Why Selfies Weigh more Importance Today than Autographs

Updated at: Jan 28, 2018
Why Selfies Weigh more Importance Today than Autographs

Selfie, the Oxford Dictionary’s word of the year, has become a popular phenomenon today. The self taken photo has been a huge blow to the trend of requesting for autographs from celebrities and other known personalities.

Meenakshi Chaudhary
Mental HealthWritten by: Meenakshi ChaudharyPublished at: Nov 27, 2017

The term “selfie”- used for a picture taken by self- didn’t even exist few years ago, but its rise can be easily grasped by the fact that the Oxford Dictionary declared it the word of the year in 2013. The self taken photograph has become a cultural marker of popularity and reach of the already over saturated social media. From a student to the president, everyone is embracing the popularity of selfies.

A Sneak Peek

The rise of selfies has opened a window into the personal lives of celebrities, who have found themselves overwhelmed at how much most popular posting a selfie can make them. Social sites like twitter and instagram help put that window for people all around the world to see. Everyone can peek into the personal lives of people they adore or follow but cannot meet. While selfies have also been associated with some negative aspects of the photographer such as the need for attention, lack of self confidence or even a psychological problem, the biggest harm it has done is that of putting an end to the once popular trend of autographs.

A Sorrowful Good-bye

Sports and movie fans don’t long to get autographs anymore. They now prefer sneaking into the lives of their stars through their smart phones. It may be a bit early but not absolutely wrong to say that the autograph is dead. Sports memorabilia was once a booming business which has suffered quite a blow from selfies. Selfies posted on twitter, instagram have resulted in a decline in interest in the celebrity signature.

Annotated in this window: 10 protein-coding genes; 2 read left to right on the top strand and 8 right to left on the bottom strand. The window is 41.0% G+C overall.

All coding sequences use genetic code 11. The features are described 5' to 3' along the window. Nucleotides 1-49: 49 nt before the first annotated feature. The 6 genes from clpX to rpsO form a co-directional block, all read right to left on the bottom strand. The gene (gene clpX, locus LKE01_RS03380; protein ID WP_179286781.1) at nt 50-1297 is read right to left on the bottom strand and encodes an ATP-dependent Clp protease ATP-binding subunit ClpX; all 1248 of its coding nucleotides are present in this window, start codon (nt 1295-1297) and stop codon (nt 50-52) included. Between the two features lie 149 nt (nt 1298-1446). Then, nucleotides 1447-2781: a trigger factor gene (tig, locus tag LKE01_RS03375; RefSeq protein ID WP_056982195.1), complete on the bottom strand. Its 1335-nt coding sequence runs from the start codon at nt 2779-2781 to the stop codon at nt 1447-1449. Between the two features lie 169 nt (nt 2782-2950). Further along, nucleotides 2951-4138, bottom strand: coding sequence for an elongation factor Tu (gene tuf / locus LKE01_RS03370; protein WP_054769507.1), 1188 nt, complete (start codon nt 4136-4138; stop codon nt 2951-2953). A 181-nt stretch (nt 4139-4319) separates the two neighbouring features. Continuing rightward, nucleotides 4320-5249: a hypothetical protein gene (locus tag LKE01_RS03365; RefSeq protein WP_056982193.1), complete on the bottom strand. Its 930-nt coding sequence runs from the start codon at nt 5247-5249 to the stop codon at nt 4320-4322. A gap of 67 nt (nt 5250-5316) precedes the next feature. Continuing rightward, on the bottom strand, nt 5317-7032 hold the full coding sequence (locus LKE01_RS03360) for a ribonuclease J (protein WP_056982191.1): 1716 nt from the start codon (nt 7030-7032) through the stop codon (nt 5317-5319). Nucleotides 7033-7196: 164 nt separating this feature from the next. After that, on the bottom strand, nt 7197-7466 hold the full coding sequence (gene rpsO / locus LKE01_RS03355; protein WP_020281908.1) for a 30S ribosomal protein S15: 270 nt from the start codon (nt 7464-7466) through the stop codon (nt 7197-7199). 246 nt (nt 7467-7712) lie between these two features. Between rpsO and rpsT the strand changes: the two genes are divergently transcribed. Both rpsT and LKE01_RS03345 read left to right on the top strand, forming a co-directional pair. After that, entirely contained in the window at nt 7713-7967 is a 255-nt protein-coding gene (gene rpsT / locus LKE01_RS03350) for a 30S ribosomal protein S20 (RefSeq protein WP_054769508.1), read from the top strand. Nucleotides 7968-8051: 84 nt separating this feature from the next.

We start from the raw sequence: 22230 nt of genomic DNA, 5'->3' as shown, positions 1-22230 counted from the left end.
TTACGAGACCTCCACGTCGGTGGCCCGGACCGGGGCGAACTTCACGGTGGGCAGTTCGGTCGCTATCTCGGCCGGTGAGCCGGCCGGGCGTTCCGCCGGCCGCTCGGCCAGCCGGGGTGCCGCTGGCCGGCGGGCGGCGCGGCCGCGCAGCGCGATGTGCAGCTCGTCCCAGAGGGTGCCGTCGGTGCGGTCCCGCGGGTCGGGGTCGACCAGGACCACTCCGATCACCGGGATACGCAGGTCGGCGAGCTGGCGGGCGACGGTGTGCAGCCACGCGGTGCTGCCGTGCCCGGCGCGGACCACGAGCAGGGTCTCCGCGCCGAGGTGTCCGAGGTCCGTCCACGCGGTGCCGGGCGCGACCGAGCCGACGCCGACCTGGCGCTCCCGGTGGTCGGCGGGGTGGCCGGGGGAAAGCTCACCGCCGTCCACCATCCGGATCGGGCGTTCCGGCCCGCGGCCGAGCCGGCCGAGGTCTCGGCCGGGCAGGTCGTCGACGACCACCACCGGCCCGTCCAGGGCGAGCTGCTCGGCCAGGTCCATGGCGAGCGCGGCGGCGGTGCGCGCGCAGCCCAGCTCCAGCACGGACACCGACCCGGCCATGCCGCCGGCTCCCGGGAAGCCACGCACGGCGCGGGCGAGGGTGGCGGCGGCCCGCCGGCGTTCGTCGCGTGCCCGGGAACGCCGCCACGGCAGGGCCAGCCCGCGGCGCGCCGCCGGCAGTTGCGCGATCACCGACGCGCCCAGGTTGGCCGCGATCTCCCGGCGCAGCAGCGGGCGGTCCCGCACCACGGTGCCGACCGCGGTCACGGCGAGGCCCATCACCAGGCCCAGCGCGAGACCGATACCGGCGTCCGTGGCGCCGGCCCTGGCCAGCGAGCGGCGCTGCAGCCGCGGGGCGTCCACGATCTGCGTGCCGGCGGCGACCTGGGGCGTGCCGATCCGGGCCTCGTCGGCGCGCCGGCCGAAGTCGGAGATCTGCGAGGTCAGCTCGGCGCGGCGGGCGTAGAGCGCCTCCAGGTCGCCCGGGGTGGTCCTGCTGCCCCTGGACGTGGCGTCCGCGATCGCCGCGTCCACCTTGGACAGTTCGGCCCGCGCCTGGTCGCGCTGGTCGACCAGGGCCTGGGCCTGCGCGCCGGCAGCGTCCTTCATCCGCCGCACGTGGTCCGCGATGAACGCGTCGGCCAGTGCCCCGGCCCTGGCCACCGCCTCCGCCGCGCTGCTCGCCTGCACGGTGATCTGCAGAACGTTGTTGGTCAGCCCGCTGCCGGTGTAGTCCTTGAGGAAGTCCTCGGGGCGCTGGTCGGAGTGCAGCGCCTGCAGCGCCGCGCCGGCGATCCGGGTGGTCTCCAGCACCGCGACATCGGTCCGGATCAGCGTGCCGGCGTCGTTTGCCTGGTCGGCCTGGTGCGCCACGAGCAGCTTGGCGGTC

Celebrities Mourn

The Australian spin wizard, Shane Warne, had recently tweeted that his fans have lost interest in autographs and would now rather prefer taking selfies with him. "After doing 5 selfies with people this morning before 8am on my morning run / walk I've come to the conclusion that the autograph is dead !" he tweeted.

Not that Bad a Farewell, after all

The need for a selfie with a star is not something the fans are treasuring so much; even the celebrities prefer them over signatures as doing so helps them to avoid the overbearing autograph hunters. Logically, it’s easier to let 10 people click a selfie with the star than to sign 10 autographs, not to mention the special messages the autograph hunters often ask for. Celebrities can be often seen proactively offering selfies when requested for autographs. They find it easy to please a group of fans with a single selfie.

Since everything on the internet stays there forever, selfies can stay forever while an autograph would need special care to last long. People love taking selfies with celebrities because it’s easy, quick and can be instantaneously shared with their friends and family. Moreover, you don’t have to carry a pen with you all the time. You can get a selfie with your favourite sports stars anytime you happen to bump into them. All you need is your camera phone, which is always with you.

Image Courtesy : Getty

Read more articles on Mental Health.


All possible measures have been taken to ensure accuracy, reliability, timeliness and authenticity of the information; however Onlymyhealth.com does not take any liability for the same. Using any information provided by the website is solely at the viewers’ discretion. In case of any medical exigencies/ persistent health issues, we advise you to seek a qualified medical practitioner before putting to use any advice/tips given by our team or any third party in form of answers/comments on the above mentioned website.

This website uses cookie or similar technologies, to enhance your browsing experience and provide personalised recommendations. By continuing to use our website, you agree to our Privacy Policy and Cookie Policy. OK